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Discussion Starter #1 (Edited)
In my web-surfing "sprees", I have stumbled onto a webpage, that details a revolutionary way of looking at the mind and consciousness as separate entities.

Personally, the originality of the perspective imposed by the below article, forces me to wonder: "How (or if) the theory (below-mentioned) could be applied to Myers-Briggs and what implications it may have?".

However, at the very least, if the theory does not hold to subjective perceptions it offers an original perspective on how the mind receives information. I am rather curious to hear your thoughts. The link can be found in spoiler.

Tagging: @Asmodaeus, @brightflashes

 

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Discussion Starter #3
Very interesting read @Agent X

That link is pretty much around the theory I personally believe in. I have a thread in the philosophy and critical thinking section you are welcome to join us any time over there :)
I will keep your recommendation at the forefront of my thoughts. Time permitting, an investment in the aforementioned forum section is extremely likely - it does coincide with my interests in philosophy.
 
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Plague Doctor
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Thanks for tagging me on this. I'll be thinking about it and I'll let you know what I think about it once I've digested the information. : )
 
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i don't know enough about neuroscience to have any idea how seriously to take this. that's not a dis on either you or the ideas, just that i thought instantly of what the woo-people would make of it. i loved this though:

Quantum tunneling is a phenomenon in which a particle tunnels through a barrier it shouldn’t be able to according to classical physics.
ni leaps ftw! :winetime:
 
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I want it to be true because it is a totally cool idea. What an excellent plot for a sci fi novel.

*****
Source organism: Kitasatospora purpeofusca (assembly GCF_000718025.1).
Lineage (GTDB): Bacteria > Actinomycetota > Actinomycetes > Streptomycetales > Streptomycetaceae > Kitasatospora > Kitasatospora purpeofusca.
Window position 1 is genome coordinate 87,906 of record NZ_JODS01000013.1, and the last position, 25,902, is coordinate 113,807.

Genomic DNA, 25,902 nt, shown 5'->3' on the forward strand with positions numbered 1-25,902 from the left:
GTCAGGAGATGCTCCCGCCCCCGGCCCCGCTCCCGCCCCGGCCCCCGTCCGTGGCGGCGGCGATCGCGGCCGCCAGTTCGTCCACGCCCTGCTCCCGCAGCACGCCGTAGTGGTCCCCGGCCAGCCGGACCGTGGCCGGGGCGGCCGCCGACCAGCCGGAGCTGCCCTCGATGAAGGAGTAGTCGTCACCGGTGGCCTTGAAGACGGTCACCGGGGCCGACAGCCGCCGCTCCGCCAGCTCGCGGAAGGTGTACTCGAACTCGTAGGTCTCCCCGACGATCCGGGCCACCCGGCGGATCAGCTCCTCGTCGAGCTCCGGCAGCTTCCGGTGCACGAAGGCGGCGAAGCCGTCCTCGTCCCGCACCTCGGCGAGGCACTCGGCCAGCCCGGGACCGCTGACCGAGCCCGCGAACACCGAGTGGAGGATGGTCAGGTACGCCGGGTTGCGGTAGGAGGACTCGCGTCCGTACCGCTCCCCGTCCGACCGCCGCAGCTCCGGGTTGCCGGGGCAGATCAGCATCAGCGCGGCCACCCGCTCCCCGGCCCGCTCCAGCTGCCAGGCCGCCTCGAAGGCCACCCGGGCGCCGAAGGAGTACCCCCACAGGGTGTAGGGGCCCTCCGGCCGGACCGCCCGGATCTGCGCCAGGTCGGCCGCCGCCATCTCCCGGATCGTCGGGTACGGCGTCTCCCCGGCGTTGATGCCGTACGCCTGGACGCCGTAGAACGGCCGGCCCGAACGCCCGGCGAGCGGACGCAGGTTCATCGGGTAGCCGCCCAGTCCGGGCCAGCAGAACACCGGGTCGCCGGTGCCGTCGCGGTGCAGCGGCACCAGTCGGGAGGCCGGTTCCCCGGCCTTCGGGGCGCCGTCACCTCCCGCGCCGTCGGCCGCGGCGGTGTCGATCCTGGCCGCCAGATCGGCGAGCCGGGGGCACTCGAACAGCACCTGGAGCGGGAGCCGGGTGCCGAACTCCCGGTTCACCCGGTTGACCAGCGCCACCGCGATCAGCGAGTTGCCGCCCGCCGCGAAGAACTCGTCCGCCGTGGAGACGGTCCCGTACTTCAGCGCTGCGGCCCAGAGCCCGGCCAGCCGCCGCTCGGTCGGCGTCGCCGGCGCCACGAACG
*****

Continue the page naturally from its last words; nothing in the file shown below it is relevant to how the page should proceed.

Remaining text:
Sadly, I suspect Occam's Razor needs to be applied to this one.
 

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This is sort of the way I think of the "Collective Unconscious" as a series of archetypes - subjective and objective on a plane. At least, this was the way I visualized it when I first read about the Collective Unconscious. I hadn't revisited that concept until now. It's certainly compelling and an interesting way of understanding consciousness.

One thing which is an interesting criticism of psychoanalytical theory is that the unconscious / subconscious cannot be proven. Well, likewise, neither can consciousness. I would be interested in what an anesthesiologist would have to say about consciousness.

I do believe that consciousness and mind are two separate things which interact with one another and I also don't believe that consciousness and mind are contained solely in the brain. However, that's more of a personal, subjective "belief" which I have come to based on the information I've been exposed to.

I think that anyone interested in exploring the dimensions of mind and consciousness are essentially investigating the paranormal. However, I don't mean that as a criticism; just that science has yet to present a definite answer yet, and anything that is outside of what is normal or anything that is outside of what we understand to be nature (supernatural) is going to look a bit off until it's developed and proven or disproven. As someone who wants to know "all the things", I tend to be very attracted to these sorts of explanations as well as anomaly in science.
 

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@Agent X

Hello again! :proud:

I’m not an expert in that particular field but what you’ve shared sounds interesting.

Not unlike @brightflashes, I’ll need to digest it.

In the meantime, I get the feeling you might like this book:



Amongst other things, the author contends that humans (along with all other living beings) can be regarded as information-processing units (based on bio-chemical algorithms) and since the flow of information of all kinds is basically becoming both universal and constant, our minds can theoretically become connected to the entirety of existence (seen as a vast information-processing system) and with one another through technological means.

Apotheosis, anyone?



A dimension of mind?